Food for Thought

Let me introduce myself and explain the rationale for the Food for Thought blog.

I have been licensed, as an MFT for 23 years ago and have worked in the mental health field for 30 years.  Primarily, my work has been with elementary school students and their families. Over time, I pondered many questions:

  • Why were certain children sent to the office day after day?
  • Why were children being diagnosed as emotionally and behaviorally disturbed without considering environmental issues like nightly gunfire and multiple family member deaths in a short period of time?
  • Should a child be labeled as ADHD when the teacher was unable to manage the class and the parents were ineffective?

As a new counselor, I accepted the prevailing wisdom, but my concerns led me to back to school and a PhD where I discovered I had even more questions:

  • Why were so many medications being prescribed for children at younger and younger ages?
  • What was the connection between the American Psychiatric Association, the DSM and pharmaceutical companies?
  • Why were assessments biased and prejudicial?
  • How much harm was caused along the way wit this insensitivity?

I knew that psychiatry, psychology, and counseling had their roots in the field of medicine and that the medical model looked at dysfunction claiming that a disorder was located in the individual and needed to be diagnosed, treated, and cured. While that model works well for physical diseases, it is less effective for those with mental health issues. Luckily, the paradigm is slowly shifting  and an emerging worldview now includes the environment, others, and individual beliefs.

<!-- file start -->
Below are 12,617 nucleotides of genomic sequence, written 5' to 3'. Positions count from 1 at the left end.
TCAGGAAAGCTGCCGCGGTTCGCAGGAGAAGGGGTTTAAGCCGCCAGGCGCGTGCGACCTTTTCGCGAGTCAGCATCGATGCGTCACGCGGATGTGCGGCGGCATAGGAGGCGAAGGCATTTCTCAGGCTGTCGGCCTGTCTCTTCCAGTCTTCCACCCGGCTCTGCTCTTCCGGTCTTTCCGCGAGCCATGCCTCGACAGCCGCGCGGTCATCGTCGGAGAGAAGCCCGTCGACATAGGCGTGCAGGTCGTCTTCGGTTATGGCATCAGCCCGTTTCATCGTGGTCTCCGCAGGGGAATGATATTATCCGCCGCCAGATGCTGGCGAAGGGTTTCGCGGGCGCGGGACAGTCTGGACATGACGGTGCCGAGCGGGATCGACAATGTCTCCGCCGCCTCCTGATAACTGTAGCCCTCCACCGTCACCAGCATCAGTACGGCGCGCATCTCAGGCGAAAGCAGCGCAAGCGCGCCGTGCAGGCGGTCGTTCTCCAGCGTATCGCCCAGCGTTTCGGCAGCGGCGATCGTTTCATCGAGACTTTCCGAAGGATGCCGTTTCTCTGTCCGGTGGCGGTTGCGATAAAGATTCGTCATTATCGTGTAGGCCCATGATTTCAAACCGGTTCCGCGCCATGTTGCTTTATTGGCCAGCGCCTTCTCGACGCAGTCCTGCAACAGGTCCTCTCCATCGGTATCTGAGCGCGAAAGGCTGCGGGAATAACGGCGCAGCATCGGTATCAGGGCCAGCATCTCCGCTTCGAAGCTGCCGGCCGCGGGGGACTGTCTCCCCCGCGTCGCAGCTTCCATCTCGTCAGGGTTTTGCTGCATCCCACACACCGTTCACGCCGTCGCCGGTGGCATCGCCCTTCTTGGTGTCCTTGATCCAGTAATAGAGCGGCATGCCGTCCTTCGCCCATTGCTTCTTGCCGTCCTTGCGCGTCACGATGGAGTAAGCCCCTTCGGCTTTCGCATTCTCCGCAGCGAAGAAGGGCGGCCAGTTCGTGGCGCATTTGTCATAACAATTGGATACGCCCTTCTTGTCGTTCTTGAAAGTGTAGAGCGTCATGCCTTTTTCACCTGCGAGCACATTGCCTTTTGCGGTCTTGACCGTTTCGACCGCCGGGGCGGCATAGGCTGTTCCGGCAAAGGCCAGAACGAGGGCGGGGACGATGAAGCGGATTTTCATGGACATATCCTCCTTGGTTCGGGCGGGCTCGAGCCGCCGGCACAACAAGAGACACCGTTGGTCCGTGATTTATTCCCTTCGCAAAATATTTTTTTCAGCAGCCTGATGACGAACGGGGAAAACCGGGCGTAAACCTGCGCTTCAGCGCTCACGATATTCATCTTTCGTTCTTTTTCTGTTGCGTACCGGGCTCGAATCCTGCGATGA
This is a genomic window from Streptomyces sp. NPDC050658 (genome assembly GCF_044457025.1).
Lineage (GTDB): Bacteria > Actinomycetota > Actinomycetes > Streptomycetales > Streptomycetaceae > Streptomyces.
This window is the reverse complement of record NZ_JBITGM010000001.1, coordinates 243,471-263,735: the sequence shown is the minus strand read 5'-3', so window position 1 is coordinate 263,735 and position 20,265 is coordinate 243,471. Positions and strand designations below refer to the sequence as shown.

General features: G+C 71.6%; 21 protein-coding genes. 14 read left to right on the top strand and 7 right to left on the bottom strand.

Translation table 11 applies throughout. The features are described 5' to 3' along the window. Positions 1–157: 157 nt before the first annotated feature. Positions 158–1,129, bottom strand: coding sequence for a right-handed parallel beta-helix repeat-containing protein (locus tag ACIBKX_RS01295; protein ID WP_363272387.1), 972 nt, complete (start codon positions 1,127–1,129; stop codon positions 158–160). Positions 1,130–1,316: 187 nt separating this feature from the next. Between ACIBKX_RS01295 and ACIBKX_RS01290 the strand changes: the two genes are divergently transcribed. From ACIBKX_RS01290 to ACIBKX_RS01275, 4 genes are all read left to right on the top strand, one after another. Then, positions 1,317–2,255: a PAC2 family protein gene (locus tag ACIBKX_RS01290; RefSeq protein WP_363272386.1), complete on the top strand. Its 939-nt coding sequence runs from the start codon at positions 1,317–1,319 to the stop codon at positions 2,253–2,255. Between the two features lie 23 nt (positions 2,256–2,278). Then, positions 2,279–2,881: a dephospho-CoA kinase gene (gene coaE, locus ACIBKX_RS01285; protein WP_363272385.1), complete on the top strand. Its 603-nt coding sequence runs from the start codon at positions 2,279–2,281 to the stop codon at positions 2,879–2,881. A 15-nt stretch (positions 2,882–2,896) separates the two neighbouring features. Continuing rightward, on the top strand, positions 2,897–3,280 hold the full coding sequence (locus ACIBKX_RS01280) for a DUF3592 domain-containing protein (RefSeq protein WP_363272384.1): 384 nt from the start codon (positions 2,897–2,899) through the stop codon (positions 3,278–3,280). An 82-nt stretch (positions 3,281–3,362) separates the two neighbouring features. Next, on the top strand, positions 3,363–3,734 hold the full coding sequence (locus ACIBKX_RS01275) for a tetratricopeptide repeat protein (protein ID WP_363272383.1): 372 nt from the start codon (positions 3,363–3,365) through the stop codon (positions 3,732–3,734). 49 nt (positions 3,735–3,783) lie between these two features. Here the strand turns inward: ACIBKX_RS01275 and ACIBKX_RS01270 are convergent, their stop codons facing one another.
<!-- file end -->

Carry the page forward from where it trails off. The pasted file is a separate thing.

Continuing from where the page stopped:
In reading articles and books written by other questioners (Tana Dineen, Marcia Angell, Thomas Armstrong, Fred Baughman, Peter Breggins), I realized their arguments had merit, which led to the realization that decisions were not always made in the best interest of the student or the client and the desire to write the Food For Thought blog was born.  My hope is that you will ask questions and come to your own determination about certain issues typically thought of in traditional ways.

Posted in Mental Health News, Neurolinguistic Programming or NLP.